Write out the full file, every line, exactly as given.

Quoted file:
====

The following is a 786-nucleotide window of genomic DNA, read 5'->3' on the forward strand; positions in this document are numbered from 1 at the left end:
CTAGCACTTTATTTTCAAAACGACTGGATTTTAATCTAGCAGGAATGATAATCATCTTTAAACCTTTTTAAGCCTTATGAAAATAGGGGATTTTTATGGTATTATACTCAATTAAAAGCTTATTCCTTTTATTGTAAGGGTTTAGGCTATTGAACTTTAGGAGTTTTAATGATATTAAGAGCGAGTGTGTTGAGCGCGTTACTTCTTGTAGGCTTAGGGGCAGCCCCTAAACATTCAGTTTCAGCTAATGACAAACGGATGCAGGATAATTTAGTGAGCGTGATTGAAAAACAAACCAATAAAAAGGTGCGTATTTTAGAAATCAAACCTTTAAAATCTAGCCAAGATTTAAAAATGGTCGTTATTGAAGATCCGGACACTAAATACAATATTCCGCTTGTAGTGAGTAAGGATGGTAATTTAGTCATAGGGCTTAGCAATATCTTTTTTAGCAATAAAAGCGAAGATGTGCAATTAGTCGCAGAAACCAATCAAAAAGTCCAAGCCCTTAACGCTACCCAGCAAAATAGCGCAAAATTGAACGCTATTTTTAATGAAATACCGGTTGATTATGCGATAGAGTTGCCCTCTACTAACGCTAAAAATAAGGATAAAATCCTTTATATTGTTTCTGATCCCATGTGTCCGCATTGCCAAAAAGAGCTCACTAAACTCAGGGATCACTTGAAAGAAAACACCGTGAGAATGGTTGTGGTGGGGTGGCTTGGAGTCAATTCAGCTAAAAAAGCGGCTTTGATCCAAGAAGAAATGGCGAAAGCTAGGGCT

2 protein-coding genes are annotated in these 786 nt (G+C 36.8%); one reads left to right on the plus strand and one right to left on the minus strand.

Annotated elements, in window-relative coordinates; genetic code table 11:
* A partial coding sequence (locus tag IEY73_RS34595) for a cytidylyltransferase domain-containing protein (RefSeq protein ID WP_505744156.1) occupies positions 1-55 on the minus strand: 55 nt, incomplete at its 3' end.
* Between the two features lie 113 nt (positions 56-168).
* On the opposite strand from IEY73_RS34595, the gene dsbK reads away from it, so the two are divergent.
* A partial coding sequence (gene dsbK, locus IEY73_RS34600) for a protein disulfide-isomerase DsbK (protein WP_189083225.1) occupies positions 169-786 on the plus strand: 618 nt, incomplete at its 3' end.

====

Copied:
The following is a 786-nucleotide window of genomic DNA, read 5'->3' on the forward strand; positions in this document are numbered from 1 at the left end:
CTAGCACTTTATTTTCAAAACGACTGGATTTTAATCTAGCAGGAATGATAATCATCTTTAAACCTTTTTAAGCCTTATGAAAATAGGGGATTTTTATGGTATTATACTCAATTAAAAGCTTATTCCTTTTATTGTAAGGGTTTAGGCTATTGAACTTTAGGAGTTTTAATGATATTAAGAGCGAGTGTGTTGAGCGCGTTACTTCTTGTAGGCTTAGGGGCAGCCCCTAAACATTCAGTTTCAGCTAATGACAAACGGATGCAGGATAATTTAGTGAGCGTGATTGAAAAACAAACCAATAAAAAGGTGCGTATTTTAGAAATCAAACCTTTAAAATCTAGCCAAGATTTAAAAATGGTCGTTATTGAAGATCCGGACACTAAATACAATATTCCGCTTGTAGTGAGTAAGGATGGTAATTTAGTCATAGGGCTTAGCAATATCTTTTTTAGCAATAAAAGCGAAGATGTGCAATTAGTCGCAGAAACCAATCAAAAAGTCCAAGCCCTTAACGCTACCCAGCAAAATAGCGCAAAATTGAACGCTATTTTTAATGAAATACCGGTTGATTATGCGATAGAGTTGCCCTCTACTAACGCTAAAAATAAGGATAAAATCCTTTATATTGTTTCTGATCCCATGTGTCCGCATTGCCAAAAAGAGCTCACTAAACTCAGGGATCACTTGAAAGAAAACACCGTGAGAATGGTTGTGGTGGGGTGGCTTGGAGTCAATTCAGCTAAAAAAGCGGCTTTGATCCAAGAAGAAATGGCGAAAGCTAGGGCT

2 protein-coding genes are annotated in these 786 nt (G+C 36.8%); one reads left to right on the plus strand and one right to left on the minus strand.

Annotated elements, in window-relative coordinates; genetic code table 11:
* A partial coding sequence (locus tag IEY73_RS34595) for a cytidylyltransferase domain-containing protein (RefSeq protein ID WP_505744156.1) occupies positions 1-55 on the minus strand: 55 nt, incomplete at its 3' end.
* Between the two features lie 113 nt (positions 56-168).
* On the opposite strand from IEY73_RS34595, the gene dsbK reads away from it, so the two are divergent.
* A partial coding sequence (gene dsbK, locus IEY73_RS34600) for a protein disulfide-isomerase DsbK (protein WP_189083225.1) occupies positions 169-786 on the plus strand: 618 nt, incomplete at its 3' end.